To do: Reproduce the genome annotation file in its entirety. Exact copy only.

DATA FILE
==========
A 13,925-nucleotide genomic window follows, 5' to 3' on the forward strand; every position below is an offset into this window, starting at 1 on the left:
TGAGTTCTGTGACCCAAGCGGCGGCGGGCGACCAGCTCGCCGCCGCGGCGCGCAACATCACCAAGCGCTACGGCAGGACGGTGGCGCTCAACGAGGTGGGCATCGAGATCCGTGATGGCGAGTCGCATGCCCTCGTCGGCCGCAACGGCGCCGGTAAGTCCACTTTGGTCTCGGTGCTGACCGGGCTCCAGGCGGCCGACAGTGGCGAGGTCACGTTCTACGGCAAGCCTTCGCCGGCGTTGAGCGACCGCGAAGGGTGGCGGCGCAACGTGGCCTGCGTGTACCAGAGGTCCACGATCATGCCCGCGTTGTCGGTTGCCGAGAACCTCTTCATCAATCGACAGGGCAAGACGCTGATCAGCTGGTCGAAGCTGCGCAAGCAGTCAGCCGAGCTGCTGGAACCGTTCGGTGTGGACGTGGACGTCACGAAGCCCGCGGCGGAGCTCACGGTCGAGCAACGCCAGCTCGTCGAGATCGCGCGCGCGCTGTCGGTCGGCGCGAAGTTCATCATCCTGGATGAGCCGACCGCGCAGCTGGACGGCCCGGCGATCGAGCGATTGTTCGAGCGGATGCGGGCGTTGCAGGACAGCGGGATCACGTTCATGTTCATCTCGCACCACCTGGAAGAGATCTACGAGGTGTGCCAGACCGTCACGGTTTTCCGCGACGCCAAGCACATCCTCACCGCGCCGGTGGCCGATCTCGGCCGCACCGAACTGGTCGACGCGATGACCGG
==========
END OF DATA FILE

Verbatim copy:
A 13,925-nucleotide genomic window follows, 5' to 3' on the forward strand; every position below is an offset into this window, starting at 1 on the left:
TGAGTTCTGTGACCCAAGCGGCGGCGGGCGACCAGCTCGCCGCCGCGGCGCGCAACATCACCAAGCGCTACGGCAGGACGGTGGCGCTCAACGAGGTGGGCATCGAGATCCGTGATGGCGAGTCGCATGCCCTCGTCGGCCGCAACGGCGCCGGTAAGTCCACTTTGGTCTCGGTGCTGACCGGGCTCCAGGCGGCCGACAGTGGCGAGGTCACGTTCTACGGCAAGCCTTCGCCGGCGTTGAGCGACCGCGAAGGGTGGCGGCGCAACGTGGCCTGCGTGTACCAGAGGTCCACGATCATGCCCGCGTTGTCGGTTGCCGAGAACCTCTTCATCAATCGACAGGGCAAGACGCTGATCAGCTGGTCGAAGCTGCGCAAGCAGTCAGCCGAGCTGCTGGAACCGTTCGGTGTGGACGTGGACGTCACGAAGCCCGCGGCGGAGCTCACGGTCGAGCAACGCCAGCTCGTCGAGATCGCGCGCGCGCTGTCGGTCGGCGCGAAGTTCATCATCCTGGATGAGCCGACCGCGCAGCTGGACGGCCCGGCGATCGAGCGATTGTTCGAGCGGATGCGGGCGTTGCAGGACAGCGGGATCACGTTCATGTTCATCTCGCACCACCTGGAAGAGATCTACGAGGTGTGCCAGACCGTCACGGTTTTCCGCGACGCCAAGCACATCCTCACCGCGCCGGTGGCCGATCTCGGCCGCACCGAACTGGTCGACGCGATGACCGG